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Report - POW Camp (116) - Hatfield Heath, Essex - November 2013

Discussion in 'Military Sites' started by whitelighter, Feb 8, 2014.

  1. whitelighter

    whitelighter 28DL Full Member
    28DL Full Member

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    Finally got round to editing and posting my pics. Late report but here goes:

    What else do you do on a cold(ish) wet(very) November day? Trudge round the countryside looking for old stuff. Obviously.

    Visited the POW camp at Hatfield with friend and urbexing buddy 12318. He had already visited the site but was keen for a second look and so we found ourselves trudging up a puddly track in the Essex countryside.

    Camp 116 was set up to house Italian prisoners of war, but it later held German and Austrian captives.

    Prisoners were expected to work on the nearby agricultural land.

    Some further history from 12318's post, for those who haven't already seen it.

    Prisoner of War Camp 116 was set up in 1941 to house Italian prisoners of war. From 1943-1944 it mainly held German and Austrian prisoners. The POW's were allowed out to work on the nearby farms.

    From a Harlow Star article in 2008:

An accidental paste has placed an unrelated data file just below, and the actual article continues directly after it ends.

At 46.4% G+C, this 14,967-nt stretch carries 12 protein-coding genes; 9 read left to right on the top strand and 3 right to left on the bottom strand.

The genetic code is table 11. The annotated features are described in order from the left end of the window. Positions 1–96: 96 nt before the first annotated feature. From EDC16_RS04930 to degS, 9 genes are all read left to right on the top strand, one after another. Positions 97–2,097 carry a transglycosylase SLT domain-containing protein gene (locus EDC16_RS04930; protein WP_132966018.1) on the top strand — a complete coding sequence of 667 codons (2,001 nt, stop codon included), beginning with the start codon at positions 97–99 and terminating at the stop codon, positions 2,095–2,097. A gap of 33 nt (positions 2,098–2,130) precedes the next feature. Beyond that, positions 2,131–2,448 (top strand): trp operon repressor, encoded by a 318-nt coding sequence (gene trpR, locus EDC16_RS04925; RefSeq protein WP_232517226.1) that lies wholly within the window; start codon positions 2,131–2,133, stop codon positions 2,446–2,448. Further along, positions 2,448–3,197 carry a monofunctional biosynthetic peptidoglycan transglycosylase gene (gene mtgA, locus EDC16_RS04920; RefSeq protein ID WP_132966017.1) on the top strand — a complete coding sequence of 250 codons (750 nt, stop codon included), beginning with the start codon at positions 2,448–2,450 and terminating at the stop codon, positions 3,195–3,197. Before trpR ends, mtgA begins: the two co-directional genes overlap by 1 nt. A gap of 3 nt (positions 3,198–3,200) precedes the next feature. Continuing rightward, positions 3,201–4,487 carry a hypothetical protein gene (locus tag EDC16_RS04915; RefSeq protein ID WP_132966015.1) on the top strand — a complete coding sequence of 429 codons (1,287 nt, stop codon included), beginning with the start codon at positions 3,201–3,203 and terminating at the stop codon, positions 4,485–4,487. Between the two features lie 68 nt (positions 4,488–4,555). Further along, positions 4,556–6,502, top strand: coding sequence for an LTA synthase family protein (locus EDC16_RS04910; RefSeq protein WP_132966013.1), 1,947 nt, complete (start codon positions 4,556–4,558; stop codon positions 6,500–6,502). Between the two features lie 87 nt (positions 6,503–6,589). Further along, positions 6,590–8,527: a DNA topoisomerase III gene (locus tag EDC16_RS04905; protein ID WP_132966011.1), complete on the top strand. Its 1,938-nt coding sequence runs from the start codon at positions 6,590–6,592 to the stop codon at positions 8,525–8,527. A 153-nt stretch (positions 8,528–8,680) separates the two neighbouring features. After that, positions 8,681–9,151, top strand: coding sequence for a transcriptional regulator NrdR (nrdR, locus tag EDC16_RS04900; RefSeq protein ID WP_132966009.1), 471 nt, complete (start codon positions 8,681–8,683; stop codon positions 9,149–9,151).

Many people may not be aware that the area we now call Harlow was once a place where captured soldiers were sent to work the land.

    German and Italian troops caught during the conflict had the opportunity to break from the incarceration of prison camps to feel some sense of normality working on the farms which dotted the area.

    The work was totally voluntary and the lifestyle quite enjoyable in comparison to the life British POWs endured in German hands.

    There were a lot of Italians at the main camp in Hatfield Heath, which was built for about 750 people. The camp was non-Nazi, so it was classed low-risk and there was a War Agricultural Committee which arranged for Land Girls to pick up prisoners and take them to allotted farms and then take them back again.
    There were also two satellite camps, one in Matching Tye and one in Bishop's Stortford, which were on a smaller scale and the prisoners at the Matching Tye camp were sent to work on land which is now Harlow.



    A grim day in November gave probably the appropriate atmosphere to visit this place - damp, slightly dark and a bit depressing.

    On with the pics:

    Signs of an agricultural past:

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    But definitely an military camp:

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    Big hall, with what appeared to be desks at one end. Perhaps for booking 'guests' in:

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    Inside the huts:

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    Some detail shots, just because...:

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    And finally some of the stuff that is just, lying around outside getting all nice and rusty!

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    #1 whitelighter, Feb 8, 2014
    Last edited: Feb 8, 2014

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